George Jean Nathan Quotes

A collection of quotes by George Jean Nathan.

George Jean Nathan (1882-1958) was an American critic, editor, and essayist who played a prominent role in the development of American drama and literature during the early 20th century. Born on February 14, 1882, in Fort Wayne, Indiana, Nathan grew up in an intellectual family that instilled in him a passion for literature and the arts.

After completing his education at Cornell University, Nathan began his career as a critic, writing for various magazines and newspapers. In 1912, he co-founded The Smart Set, a literary magazine known for its bold and irreverent style. Through his work as co-editor of the magazine, alongside H.L. Mencken, Nathan championed the works of important writers of the time, including F. Scott Fitzgerald, Sinclair Lewis, and Eugene O'Neill.

Nathan's criticism was known for its incisiveness, wit, and sharp analysis. He was unafraid to challenge popular opinions and often provided controversial perspectives on both contemporary and classic works. Nathan's commitment to intellectual honesty and his distinct writing style earned him a reputation as one of the most influential critics of his time.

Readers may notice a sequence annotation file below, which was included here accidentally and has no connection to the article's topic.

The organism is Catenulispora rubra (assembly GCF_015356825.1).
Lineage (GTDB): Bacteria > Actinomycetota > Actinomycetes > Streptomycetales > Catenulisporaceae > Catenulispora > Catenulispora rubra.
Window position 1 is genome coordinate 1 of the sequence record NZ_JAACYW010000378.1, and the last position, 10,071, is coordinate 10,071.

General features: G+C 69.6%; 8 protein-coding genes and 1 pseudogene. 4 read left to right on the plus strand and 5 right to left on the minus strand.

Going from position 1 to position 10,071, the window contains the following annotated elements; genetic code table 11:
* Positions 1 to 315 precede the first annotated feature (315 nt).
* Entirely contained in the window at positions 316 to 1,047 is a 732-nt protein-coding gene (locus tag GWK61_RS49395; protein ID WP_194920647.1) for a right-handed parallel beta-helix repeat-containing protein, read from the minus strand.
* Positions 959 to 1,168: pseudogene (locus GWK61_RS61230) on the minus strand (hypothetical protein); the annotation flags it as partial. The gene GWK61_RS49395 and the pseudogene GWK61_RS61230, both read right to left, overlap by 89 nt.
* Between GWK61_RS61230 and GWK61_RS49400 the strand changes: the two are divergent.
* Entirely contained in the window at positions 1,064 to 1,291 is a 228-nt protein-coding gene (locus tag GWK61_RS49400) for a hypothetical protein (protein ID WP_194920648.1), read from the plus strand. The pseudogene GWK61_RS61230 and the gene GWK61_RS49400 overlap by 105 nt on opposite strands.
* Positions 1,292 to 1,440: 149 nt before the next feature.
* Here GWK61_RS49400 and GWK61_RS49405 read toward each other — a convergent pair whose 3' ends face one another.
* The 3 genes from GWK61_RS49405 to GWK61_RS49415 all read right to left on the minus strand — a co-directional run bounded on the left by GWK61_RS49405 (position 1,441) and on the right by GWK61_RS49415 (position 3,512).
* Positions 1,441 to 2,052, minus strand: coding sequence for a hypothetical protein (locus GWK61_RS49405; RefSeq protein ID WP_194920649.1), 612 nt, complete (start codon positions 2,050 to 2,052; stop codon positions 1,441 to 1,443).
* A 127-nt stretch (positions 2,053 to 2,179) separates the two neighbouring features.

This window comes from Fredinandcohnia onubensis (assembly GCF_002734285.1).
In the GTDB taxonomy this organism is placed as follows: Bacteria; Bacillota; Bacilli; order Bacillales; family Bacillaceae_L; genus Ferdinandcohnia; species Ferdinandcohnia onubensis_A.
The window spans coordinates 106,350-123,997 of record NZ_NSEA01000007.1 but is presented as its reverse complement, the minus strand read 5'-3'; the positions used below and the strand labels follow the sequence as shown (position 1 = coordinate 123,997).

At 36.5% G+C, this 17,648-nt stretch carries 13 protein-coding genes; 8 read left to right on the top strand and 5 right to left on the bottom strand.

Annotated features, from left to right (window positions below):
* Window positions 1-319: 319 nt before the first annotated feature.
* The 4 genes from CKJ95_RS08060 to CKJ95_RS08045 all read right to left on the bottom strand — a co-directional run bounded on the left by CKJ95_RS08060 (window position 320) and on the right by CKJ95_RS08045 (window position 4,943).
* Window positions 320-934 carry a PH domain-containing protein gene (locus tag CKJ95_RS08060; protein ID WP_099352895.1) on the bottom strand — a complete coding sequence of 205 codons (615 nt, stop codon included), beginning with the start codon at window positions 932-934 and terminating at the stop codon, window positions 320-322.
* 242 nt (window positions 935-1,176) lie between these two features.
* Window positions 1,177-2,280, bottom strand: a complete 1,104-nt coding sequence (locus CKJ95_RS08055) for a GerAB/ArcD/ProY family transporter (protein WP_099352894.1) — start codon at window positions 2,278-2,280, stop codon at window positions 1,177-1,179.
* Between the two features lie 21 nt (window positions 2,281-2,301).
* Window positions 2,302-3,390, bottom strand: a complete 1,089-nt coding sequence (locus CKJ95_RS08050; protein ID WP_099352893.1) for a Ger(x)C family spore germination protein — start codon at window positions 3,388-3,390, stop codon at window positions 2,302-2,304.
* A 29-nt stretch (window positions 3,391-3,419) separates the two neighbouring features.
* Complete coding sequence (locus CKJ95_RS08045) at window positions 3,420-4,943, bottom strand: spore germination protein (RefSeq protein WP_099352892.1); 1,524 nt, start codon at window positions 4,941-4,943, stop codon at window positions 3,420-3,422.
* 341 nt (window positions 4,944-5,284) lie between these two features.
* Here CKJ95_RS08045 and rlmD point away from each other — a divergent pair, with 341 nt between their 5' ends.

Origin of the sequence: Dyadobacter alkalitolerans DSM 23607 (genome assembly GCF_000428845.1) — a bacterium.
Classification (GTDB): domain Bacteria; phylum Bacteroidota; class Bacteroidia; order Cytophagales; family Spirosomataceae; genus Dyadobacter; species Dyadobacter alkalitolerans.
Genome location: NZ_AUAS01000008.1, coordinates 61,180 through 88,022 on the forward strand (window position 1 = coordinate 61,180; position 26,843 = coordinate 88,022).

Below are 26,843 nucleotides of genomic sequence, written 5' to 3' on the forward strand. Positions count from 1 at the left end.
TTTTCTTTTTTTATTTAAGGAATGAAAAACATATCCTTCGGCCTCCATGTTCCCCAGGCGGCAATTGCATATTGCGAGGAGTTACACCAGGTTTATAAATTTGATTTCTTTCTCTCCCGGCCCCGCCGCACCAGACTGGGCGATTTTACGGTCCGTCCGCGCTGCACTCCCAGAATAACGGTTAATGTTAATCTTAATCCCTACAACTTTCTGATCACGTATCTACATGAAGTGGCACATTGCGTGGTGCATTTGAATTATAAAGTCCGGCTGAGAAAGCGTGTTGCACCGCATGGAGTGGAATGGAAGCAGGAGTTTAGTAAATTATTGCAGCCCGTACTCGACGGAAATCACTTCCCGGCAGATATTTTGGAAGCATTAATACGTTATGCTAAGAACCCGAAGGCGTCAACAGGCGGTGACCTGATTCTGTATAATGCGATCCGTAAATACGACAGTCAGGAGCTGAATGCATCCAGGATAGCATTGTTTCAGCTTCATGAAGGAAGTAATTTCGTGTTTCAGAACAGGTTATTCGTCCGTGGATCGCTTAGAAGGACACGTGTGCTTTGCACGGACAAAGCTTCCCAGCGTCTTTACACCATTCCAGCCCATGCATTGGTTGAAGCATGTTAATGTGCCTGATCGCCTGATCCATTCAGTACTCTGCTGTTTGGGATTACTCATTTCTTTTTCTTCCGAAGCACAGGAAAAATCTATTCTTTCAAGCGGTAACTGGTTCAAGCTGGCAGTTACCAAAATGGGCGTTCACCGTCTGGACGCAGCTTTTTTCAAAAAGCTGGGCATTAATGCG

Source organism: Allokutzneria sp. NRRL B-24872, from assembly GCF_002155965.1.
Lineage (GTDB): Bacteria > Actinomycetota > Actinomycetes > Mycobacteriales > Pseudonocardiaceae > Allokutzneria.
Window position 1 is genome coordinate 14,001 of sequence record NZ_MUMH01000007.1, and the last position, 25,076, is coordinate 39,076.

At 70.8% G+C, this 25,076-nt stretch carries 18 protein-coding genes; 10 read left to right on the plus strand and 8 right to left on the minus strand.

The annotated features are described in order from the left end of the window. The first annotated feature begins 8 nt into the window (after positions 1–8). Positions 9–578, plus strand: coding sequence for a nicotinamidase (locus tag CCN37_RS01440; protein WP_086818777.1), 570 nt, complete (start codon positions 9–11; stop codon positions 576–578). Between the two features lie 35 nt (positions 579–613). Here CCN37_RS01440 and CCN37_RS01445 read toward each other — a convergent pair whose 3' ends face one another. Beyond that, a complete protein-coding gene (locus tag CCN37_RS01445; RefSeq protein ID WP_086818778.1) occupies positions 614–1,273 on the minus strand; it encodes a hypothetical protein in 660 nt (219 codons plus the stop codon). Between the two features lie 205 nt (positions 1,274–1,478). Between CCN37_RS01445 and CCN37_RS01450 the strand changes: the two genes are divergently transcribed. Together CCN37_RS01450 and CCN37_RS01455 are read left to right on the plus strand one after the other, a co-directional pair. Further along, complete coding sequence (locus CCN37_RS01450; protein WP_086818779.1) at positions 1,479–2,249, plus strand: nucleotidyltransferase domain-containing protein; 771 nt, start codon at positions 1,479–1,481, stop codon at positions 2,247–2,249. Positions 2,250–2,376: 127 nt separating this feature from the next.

Apart from his extensive work as a critic and editor, Nathan also published numerous collections of essays, including "The Critic and the Drama" and "The American Drama: Its Critics and Cults." He also translated several plays by European playwrights, introducing American audiences to the works of Henrik Ibsen and George Bernard Shaw.

George Jean Nathan continued writing and publishing until his death on April 8, 1958, leaving behind a significant body of work that continues to shape the world of literary criticism.